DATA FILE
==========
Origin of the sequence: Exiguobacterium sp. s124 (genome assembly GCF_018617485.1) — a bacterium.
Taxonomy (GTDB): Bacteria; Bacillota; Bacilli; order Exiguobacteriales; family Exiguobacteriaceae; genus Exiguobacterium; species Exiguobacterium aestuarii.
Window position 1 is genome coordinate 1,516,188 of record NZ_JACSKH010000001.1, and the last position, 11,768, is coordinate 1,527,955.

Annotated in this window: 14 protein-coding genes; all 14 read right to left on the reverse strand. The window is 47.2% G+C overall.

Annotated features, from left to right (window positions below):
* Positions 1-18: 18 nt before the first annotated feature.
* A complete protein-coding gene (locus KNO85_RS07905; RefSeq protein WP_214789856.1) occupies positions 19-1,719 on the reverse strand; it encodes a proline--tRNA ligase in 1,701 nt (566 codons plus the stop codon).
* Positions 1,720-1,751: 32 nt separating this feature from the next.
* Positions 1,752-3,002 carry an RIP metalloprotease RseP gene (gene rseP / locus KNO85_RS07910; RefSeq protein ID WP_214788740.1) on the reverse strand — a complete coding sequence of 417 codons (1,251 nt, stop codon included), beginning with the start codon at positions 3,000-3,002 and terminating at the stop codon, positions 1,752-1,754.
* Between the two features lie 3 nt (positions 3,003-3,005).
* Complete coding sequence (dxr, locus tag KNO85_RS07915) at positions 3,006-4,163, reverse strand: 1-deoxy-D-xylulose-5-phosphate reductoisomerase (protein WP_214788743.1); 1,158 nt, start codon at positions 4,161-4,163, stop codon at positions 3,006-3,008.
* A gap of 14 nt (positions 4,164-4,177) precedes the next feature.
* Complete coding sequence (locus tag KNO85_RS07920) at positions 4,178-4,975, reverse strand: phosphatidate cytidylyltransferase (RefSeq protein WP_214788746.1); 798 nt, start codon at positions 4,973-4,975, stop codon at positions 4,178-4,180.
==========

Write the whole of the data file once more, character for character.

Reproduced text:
Origin of the sequence: Exiguobacterium sp. s124 (genome assembly GCF_018617485.1) — a bacterium.
Taxonomy (GTDB): Bacteria; Bacillota; Bacilli; order Exiguobacteriales; family Exiguobacteriaceae; genus Exiguobacterium; species Exiguobacterium aestuarii.
Window position 1 is genome coordinate 1,516,188 of record NZ_JACSKH010000001.1, and the last position, 11,768, is coordinate 1,527,955.

Annotated in this window: 14 protein-coding genes; all 14 read right to left on the reverse strand. The window is 47.2% G+C overall.

Annotated features, from left to right (window positions below):
* Positions 1-18: 18 nt before the first annotated feature.
* A complete protein-coding gene (locus KNO85_RS07905; RefSeq protein WP_214789856.1) occupies positions 19-1,719 on the reverse strand; it encodes a proline--tRNA ligase in 1,701 nt (566 codons plus the stop codon).
* Positions 1,720-1,751: 32 nt separating this feature from the next.
* Positions 1,752-3,002 carry an RIP metalloprotease RseP gene (gene rseP / locus KNO85_RS07910; RefSeq protein ID WP_214788740.1) on the reverse strand — a complete coding sequence of 417 codons (1,251 nt, stop codon included), beginning with the start codon at positions 3,000-3,002 and terminating at the stop codon, positions 1,752-1,754.
* Between the two features lie 3 nt (positions 3,003-3,005).
* Complete coding sequence (dxr, locus tag KNO85_RS07915) at positions 3,006-4,163, reverse strand: 1-deoxy-D-xylulose-5-phosphate reductoisomerase (protein WP_214788743.1); 1,158 nt, start codon at positions 4,161-4,163, stop codon at positions 3,006-3,008.
* A gap of 14 nt (positions 4,164-4,177) precedes the next feature.
* Complete coding sequence (locus tag KNO85_RS07920) at positions 4,178-4,975, reverse strand: phosphatidate cytidylyltransferase (RefSeq protein WP_214788746.1); 798 nt, start codon at positions 4,973-4,975, stop codon at positions 4,178-4,180.